Kamru Fort in Sangla valley

Kamru Fort

Himachal Pradesh is full of small mountain valleys and offers magnificent sights off the beaten tourist tracks. Tough the road to Sangla valley can be quite nerve wracking, it’s a pleasant surprise to discover places like Kamru, a tiny village on the backside of Kinner Kailash – one of the highest mountains in the North-Indian state.

Looking from Sangla village towards the impressive mountain range with snow capped peaks, the Kamru Fort will not escape your wandering eye. Located on top of a hill, towering over the strategic entrance into the widening Sangla valley, the fort virtually sits on top of Kamru village and is a landmark for the entire region. Its special wooden architecture dates back to the 15th century, medieval times. The wider, beautifully carved wooden top floors are built on a narrower white and dark brown stone and wood tower. Kamru Fort has a history of more than 500 years and is a fine example for the endurance of wooden constructions in mountain valleys. Similar examples can be seen all around the world, for example in the Alpine region in Europe.

Also home to a Vishnu (Lord Badrinath) temple, the local population regards the Kamru Fort as its guardian and feels that it has protected them over centuries. People believe that there are 360 million gods and goddesses living inside the temple. The fort can only be reached by foot and after a steep climb on village trails. It’s well worth the extra effort: The view from Kamru Fort is impressing. Its position has been chosen wisely by the rulers of the Kinnaur region, who were said to be crowned at the fort’s premises.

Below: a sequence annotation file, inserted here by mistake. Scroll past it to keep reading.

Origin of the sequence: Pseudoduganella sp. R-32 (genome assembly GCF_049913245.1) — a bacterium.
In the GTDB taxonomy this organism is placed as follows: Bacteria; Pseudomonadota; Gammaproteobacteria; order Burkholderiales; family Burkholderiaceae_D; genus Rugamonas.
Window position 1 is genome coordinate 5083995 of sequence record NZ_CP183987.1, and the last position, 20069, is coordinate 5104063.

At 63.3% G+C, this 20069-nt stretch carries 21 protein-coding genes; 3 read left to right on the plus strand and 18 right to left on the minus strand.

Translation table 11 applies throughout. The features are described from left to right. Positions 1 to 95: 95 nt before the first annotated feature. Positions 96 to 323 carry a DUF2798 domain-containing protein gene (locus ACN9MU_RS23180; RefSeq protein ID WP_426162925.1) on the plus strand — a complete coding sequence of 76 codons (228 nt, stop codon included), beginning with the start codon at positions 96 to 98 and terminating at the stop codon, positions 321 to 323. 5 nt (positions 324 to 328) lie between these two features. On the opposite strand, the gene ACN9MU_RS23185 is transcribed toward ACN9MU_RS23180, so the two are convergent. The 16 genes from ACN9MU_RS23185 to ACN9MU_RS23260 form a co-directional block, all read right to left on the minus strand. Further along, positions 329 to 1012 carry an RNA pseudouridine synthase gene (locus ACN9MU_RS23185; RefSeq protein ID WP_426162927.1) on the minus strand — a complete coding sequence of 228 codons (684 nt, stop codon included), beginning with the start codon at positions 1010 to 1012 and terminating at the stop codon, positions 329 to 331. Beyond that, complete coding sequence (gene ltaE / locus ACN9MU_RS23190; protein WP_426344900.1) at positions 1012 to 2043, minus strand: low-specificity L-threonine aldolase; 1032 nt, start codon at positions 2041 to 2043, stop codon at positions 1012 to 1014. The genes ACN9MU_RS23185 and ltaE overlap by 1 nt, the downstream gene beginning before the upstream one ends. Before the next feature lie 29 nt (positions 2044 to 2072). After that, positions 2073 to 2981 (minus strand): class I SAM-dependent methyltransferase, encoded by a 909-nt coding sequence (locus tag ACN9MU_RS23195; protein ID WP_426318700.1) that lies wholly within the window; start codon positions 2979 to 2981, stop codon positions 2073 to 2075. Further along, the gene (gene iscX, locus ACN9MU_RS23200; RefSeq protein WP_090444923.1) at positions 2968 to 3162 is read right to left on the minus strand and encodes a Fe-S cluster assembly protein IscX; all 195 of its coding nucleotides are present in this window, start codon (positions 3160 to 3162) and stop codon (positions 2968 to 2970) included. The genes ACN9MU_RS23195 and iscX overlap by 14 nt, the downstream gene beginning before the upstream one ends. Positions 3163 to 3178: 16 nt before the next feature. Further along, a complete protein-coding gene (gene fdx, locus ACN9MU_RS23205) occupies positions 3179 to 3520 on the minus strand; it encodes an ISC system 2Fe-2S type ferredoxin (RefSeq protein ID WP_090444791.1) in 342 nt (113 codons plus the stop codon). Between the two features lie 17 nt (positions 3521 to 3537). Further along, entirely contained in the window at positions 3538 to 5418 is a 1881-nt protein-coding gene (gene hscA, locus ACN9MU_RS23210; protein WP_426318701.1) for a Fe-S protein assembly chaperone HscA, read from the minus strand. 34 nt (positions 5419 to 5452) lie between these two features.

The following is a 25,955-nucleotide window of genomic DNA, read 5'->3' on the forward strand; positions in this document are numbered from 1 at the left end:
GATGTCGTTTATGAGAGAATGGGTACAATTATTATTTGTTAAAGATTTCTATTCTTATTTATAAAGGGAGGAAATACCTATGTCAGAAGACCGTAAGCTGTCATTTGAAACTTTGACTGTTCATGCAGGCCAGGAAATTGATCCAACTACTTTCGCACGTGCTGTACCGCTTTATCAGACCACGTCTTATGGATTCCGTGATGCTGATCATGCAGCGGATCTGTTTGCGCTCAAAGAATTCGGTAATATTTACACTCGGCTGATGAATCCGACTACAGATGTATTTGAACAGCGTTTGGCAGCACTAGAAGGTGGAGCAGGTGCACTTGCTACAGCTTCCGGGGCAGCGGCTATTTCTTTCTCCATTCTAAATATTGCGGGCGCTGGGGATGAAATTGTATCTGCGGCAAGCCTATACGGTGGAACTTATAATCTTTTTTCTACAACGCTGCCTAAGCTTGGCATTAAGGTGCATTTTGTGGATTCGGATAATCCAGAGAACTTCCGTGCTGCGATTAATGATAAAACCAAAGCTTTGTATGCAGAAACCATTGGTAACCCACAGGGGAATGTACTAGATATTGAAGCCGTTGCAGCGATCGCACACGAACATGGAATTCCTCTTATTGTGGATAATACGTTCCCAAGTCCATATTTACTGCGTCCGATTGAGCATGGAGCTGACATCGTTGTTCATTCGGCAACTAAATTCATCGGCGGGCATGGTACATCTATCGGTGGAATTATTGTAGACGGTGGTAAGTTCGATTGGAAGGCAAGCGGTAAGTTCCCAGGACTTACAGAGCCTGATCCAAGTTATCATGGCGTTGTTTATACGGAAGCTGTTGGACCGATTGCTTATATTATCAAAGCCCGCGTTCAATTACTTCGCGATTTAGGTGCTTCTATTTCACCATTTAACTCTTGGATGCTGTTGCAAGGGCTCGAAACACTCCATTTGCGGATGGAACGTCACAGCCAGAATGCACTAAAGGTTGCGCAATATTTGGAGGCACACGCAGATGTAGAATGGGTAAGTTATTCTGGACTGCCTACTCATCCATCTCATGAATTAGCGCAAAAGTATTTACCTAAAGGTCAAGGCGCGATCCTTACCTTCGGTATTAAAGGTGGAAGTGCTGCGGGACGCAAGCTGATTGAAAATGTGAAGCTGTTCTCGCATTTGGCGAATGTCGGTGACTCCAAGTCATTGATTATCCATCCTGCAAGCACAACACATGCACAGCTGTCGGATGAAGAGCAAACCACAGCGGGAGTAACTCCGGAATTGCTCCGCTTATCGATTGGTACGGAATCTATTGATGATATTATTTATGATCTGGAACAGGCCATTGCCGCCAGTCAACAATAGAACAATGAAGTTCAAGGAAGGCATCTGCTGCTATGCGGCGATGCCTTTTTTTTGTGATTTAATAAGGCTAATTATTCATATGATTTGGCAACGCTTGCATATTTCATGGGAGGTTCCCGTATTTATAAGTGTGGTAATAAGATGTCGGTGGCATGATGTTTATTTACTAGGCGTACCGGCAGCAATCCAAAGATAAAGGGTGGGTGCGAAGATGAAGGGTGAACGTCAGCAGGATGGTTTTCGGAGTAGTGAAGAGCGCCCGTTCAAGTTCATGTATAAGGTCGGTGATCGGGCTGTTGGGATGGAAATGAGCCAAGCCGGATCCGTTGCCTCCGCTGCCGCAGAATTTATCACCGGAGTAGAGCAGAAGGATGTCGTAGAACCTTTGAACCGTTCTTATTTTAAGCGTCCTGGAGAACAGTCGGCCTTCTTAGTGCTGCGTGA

As an outsider, the temple can only be entered when the caretaker or a priest is there; in addition you need to cover your head and wear a thread around your chest.

If you travel further in the valley, you will find plenty of apple orchards, nice forest areas, rocky mountains with waterfalls and the valleys main asset, the river Baspa. Don’t miss to stop and take a stroll or a longer hike along the riverside. One of the best places to stay over night on the shores of Baspa river and fall asleep with the soothing sound of flowing water is Rakcham. The calm village has some splendid scenery and is also a starting point for short or longer hikes to the surrounding mountains. Local guides can be found on the spot. There is guesthouses and camps with tents. A nice café on the roadside will also serve freshly made food or a cup of chai.

If you follow the Baspa river further upstream, you will eventually end your journey in Chitkul, the last Indian village before the Indo-Chinese border.

Sangla valley can be reached by vehicle from Chandigarh in just a couple of hours. As there is a lot of road construction and blasting for hydropower projects, sometimes followed by rockfall or even major landslides, you should always check road conditions with local sources before starting a trip into the area. Before Baspa river joins Sutlej river, its natural flow is also regulated by dams for hydropower. When entering Sangla valley from Sutlej river, you will drive right through some massive dam constructions.

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